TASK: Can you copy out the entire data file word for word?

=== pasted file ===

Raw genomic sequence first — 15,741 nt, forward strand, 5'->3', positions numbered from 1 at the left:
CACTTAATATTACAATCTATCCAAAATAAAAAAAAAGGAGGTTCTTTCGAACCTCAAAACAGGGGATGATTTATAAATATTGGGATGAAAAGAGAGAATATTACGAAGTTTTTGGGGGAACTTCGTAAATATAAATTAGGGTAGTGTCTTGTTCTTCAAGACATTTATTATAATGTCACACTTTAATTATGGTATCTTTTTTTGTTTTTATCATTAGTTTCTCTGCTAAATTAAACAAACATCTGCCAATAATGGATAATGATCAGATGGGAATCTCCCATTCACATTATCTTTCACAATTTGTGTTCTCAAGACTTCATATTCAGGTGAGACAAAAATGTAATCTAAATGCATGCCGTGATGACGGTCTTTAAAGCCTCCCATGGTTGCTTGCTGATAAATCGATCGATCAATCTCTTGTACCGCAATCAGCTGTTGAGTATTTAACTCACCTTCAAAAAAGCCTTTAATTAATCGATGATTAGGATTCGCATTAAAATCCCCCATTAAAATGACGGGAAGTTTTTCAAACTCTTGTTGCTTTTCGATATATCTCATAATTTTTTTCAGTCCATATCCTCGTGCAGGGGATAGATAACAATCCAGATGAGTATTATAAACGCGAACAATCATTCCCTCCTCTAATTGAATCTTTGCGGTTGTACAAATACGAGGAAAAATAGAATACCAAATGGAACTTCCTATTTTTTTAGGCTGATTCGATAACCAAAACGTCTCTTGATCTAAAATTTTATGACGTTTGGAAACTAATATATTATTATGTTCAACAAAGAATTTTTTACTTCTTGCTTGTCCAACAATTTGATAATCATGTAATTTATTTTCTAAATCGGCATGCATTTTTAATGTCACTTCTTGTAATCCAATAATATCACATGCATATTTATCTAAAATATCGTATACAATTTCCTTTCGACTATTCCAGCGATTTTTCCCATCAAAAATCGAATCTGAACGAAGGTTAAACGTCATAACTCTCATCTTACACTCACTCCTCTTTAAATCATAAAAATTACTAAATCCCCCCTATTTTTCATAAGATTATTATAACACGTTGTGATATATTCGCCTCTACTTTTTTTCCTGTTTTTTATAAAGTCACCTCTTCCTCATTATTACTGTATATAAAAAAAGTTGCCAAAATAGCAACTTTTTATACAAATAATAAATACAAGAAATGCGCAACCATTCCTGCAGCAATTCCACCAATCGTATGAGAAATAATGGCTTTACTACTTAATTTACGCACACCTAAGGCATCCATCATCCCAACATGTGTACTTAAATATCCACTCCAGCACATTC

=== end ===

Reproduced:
Raw genomic sequence first — 15,741 nt, forward strand, 5'->3', positions numbered from 1 at the left:
CACTTAATATTACAATCTATCCAAAATAAAAAAAAAGGAGGTTCTTTCGAACCTCAAAACAGGGGATGATTTATAAATATTGGGATGAAAAGAGAGAATATTACGAAGTTTTTGGGGGAACTTCGTAAATATAAATTAGGGTAGTGTCTTGTTCTTCAAGACATTTATTATAATGTCACACTTTAATTATGGTATCTTTTTTTGTTTTTATCATTAGTTTCTCTGCTAAATTAAACAAACATCTGCCAATAATGGATAATGATCAGATGGGAATCTCCCATTCACATTATCTTTCACAATTTGTGTTCTCAAGACTTCATATTCAGGTGAGACAAAAATGTAATCTAAATGCATGCCGTGATGACGGTCTTTAAAGCCTCCCATGGTTGCTTGCTGATAAATCGATCGATCAATCTCTTGTACCGCAATCAGCTGTTGAGTATTTAACTCACCTTCAAAAAAGCCTTTAATTAATCGATGATTAGGATTCGCATTAAAATCCCCCATTAAAATGACGGGAAGTTTTTCAAACTCTTGTTGCTTTTCGATATATCTCATAATTTTTTTCAGTCCATATCCTCGTGCAGGGGATAGATAACAATCCAGATGAGTATTATAAACGCGAACAATCATTCCCTCCTCTAATTGAATCTTTGCGGTTGTACAAATACGAGGAAAAATAGAATACCAAATGGAACTTCCTATTTTTTTAGGCTGATTCGATAACCAAAACGTCTCTTGATCTAAAATTTTATGACGTTTGGAAACTAATATATTATTATGTTCAACAAAGAATTTTTTACTTCTTGCTTGTCCAACAATTTGATAATCATGTAATTTATTTTCTAAATCGGCATGCATTTTTAATGTCACTTCTTGTAATCCAATAATATCACATGCATATTTATCTAAAATATCGTATACAATTTCCTTTCGACTATTCCAGCGATTTTTCCCATCAAAAATCGAATCTGAACGAAGGTTAAACGTCATAACTCTCATCTTACACTCACTCCTCTTTAAATCATAAAAATTACTAAATCCCCCCTATTTTTCATAAGATTATTATAACACGTTGTGATATATTCGCCTCTACTTTTTTTCCTGTTTTTTATAAAGTCACCTCTTCCTCATTATTACTGTATATAAAAAAAGTTGCCAAAATAGCAACTTTTTATACAAATAATAAATACAAGAAATGCGCAACCATTCCTGCAGCAATTCCACCAATCGTATGAGAAATAATGGCTTTACTACTTAATTTACGCACACCTAAGGCATCCATCATCCCAACATGTGTACTTAAATATCCACTCCAGCACATTC